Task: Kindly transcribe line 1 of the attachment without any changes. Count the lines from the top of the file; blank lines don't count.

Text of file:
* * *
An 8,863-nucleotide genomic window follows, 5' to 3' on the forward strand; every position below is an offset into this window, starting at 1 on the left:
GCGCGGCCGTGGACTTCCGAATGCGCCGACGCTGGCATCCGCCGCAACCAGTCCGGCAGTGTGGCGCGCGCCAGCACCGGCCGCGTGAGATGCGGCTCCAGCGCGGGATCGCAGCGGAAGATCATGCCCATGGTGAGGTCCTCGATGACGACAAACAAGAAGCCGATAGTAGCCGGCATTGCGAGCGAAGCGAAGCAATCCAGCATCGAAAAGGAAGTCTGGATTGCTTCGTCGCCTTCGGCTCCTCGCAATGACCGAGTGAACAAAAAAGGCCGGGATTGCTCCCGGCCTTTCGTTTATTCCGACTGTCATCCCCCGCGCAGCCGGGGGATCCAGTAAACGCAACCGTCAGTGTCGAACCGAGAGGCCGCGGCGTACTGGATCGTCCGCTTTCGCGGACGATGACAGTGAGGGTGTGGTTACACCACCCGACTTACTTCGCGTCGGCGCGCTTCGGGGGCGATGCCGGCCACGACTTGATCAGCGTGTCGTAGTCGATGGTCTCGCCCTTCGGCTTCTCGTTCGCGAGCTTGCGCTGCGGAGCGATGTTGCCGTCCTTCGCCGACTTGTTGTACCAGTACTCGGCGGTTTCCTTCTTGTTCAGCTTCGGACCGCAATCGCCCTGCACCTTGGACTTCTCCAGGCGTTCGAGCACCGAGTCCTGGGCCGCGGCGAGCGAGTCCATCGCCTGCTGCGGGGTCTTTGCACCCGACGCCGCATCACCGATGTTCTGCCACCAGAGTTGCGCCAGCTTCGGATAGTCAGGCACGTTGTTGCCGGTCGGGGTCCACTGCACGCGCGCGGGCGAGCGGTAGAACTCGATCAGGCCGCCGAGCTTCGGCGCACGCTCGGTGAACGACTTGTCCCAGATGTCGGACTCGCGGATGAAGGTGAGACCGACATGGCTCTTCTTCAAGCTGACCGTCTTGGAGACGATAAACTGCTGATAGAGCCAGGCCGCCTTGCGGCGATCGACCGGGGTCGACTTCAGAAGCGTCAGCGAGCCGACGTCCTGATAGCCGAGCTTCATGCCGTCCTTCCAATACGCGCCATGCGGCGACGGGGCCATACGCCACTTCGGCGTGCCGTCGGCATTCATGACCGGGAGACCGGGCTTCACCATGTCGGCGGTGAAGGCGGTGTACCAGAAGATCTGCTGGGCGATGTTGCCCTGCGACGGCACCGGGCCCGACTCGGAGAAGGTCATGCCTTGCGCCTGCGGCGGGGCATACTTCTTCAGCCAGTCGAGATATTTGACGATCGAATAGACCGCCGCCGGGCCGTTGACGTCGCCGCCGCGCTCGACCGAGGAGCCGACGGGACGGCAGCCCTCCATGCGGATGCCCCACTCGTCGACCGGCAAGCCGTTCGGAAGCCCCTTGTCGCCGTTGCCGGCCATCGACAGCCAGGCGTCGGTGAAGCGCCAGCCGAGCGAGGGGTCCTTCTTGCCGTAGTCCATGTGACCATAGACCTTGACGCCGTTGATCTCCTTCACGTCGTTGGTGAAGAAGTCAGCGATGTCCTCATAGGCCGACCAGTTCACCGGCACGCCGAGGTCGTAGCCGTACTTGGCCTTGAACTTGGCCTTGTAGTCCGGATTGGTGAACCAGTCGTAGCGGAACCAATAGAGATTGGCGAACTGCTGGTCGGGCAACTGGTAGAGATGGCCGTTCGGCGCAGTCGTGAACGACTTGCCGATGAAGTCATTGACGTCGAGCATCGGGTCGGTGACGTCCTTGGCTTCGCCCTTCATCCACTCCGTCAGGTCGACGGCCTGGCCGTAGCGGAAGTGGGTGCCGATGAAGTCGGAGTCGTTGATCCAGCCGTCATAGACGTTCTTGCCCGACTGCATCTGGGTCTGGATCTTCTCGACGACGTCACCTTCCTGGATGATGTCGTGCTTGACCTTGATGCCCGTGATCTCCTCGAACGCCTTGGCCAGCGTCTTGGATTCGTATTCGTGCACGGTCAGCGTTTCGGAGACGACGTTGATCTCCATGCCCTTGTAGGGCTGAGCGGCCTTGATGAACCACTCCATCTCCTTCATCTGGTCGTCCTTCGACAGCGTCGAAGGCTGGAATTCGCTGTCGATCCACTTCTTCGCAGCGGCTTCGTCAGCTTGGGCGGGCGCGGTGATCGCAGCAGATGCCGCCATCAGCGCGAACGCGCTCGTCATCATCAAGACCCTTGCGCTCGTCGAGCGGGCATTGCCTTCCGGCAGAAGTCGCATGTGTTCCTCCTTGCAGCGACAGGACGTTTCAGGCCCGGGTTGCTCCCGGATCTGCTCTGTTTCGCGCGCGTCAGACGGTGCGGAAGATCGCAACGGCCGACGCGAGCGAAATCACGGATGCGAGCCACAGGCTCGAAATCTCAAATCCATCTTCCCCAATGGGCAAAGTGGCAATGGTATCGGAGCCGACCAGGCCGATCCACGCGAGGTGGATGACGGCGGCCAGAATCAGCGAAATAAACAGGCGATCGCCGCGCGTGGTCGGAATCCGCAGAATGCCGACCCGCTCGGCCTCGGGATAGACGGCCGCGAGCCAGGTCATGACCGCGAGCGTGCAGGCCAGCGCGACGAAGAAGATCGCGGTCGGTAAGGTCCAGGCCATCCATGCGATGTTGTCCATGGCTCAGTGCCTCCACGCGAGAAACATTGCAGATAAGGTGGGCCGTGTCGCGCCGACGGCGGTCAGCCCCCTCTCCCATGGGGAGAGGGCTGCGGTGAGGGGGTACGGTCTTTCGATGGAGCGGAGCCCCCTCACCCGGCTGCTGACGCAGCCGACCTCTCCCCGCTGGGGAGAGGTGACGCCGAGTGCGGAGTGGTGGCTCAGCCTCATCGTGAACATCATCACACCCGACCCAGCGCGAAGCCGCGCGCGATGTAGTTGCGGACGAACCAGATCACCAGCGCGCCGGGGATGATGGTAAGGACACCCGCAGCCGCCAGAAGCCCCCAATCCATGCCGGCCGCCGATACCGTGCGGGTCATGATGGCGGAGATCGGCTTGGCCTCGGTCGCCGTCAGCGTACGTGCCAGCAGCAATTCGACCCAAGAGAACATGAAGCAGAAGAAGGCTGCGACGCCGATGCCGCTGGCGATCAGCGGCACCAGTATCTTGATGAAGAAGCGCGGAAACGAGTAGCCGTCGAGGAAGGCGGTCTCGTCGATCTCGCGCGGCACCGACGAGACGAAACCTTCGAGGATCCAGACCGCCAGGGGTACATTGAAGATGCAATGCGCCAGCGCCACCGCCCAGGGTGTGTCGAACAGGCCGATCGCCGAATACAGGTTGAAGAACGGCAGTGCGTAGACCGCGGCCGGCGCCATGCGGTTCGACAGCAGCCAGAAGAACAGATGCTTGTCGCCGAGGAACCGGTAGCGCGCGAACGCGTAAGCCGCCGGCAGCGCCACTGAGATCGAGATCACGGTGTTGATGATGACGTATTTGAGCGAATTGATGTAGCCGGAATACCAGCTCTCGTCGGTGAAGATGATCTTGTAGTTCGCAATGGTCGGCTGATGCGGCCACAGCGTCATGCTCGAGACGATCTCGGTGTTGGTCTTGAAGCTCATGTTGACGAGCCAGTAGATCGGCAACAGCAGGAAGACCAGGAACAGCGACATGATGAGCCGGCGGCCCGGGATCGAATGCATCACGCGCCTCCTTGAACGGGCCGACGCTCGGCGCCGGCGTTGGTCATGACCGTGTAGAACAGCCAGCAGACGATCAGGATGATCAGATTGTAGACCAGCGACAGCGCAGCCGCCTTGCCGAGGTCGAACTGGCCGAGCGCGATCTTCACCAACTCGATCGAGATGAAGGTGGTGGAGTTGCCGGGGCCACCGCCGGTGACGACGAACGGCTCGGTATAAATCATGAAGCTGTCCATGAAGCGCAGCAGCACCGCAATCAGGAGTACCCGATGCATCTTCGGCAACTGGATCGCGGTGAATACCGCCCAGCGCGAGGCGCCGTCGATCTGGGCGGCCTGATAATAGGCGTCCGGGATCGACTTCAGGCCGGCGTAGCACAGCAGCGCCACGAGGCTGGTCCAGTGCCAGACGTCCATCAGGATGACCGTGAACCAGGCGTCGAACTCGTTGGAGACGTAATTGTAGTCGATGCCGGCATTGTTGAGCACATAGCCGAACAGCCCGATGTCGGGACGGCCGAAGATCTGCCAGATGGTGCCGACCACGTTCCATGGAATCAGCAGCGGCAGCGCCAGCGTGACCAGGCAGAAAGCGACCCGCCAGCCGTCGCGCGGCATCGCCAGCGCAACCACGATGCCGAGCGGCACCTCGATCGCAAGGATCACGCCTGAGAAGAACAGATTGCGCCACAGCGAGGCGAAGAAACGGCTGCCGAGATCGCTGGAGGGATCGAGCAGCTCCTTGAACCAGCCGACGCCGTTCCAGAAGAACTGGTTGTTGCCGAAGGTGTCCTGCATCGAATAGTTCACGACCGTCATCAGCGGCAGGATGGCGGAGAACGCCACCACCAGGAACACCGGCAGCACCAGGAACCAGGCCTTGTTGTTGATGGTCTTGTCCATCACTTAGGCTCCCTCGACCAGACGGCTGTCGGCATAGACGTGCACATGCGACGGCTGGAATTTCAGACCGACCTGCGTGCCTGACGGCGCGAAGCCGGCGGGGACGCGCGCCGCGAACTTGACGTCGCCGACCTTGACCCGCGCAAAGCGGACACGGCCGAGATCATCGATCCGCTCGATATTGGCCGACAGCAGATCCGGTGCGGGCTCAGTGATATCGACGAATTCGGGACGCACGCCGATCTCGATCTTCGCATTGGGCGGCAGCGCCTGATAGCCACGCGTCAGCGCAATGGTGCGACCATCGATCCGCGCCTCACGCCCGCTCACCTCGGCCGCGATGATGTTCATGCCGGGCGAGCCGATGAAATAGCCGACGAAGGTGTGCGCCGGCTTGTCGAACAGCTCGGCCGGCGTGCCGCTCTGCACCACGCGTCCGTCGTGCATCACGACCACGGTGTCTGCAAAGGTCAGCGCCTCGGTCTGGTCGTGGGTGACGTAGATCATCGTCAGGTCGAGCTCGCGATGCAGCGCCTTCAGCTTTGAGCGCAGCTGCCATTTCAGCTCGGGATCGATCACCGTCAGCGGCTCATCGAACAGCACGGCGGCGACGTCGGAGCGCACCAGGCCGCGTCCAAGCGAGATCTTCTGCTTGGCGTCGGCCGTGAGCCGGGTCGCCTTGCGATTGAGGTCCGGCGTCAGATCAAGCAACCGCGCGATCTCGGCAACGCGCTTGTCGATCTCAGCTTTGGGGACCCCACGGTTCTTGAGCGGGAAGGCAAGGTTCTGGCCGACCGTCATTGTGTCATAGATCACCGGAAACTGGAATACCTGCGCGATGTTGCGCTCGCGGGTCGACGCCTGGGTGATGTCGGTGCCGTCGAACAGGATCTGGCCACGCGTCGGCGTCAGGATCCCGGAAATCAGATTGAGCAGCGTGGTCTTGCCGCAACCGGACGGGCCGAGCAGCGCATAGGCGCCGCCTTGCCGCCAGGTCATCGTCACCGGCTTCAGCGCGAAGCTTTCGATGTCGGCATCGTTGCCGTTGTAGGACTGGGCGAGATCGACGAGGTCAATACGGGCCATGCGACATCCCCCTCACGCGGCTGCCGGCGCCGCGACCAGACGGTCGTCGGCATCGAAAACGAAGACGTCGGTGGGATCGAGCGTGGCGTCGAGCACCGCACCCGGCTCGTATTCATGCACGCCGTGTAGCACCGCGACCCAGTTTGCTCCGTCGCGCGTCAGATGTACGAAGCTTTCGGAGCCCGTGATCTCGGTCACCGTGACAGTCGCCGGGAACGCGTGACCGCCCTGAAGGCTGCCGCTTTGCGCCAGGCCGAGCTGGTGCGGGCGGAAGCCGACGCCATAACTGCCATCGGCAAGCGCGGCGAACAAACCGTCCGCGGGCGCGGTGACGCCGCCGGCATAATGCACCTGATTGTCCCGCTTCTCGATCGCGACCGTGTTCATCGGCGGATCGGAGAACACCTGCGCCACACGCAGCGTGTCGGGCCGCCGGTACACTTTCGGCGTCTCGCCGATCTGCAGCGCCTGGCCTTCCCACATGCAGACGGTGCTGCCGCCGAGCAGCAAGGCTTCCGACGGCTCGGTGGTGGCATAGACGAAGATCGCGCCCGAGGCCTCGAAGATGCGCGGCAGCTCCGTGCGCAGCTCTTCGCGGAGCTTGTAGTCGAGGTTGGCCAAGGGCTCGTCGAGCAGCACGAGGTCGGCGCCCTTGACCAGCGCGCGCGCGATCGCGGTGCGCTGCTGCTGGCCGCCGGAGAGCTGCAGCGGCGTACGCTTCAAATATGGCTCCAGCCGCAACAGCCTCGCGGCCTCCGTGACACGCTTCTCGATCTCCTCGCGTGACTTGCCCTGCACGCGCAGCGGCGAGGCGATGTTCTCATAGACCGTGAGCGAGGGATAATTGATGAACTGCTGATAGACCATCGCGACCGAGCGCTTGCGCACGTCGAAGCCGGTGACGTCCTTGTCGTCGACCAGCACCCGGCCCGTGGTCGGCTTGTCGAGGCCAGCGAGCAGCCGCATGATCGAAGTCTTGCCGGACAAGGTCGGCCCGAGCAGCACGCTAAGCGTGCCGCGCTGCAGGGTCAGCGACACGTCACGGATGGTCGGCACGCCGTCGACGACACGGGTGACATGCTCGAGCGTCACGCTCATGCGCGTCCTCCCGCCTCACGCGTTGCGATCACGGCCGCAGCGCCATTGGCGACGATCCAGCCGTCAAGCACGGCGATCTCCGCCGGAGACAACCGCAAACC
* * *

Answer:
An 8,863-nucleotide genomic window follows, 5' to 3' on the forward strand; every position below is an offset into this window, starting at 1 on the left: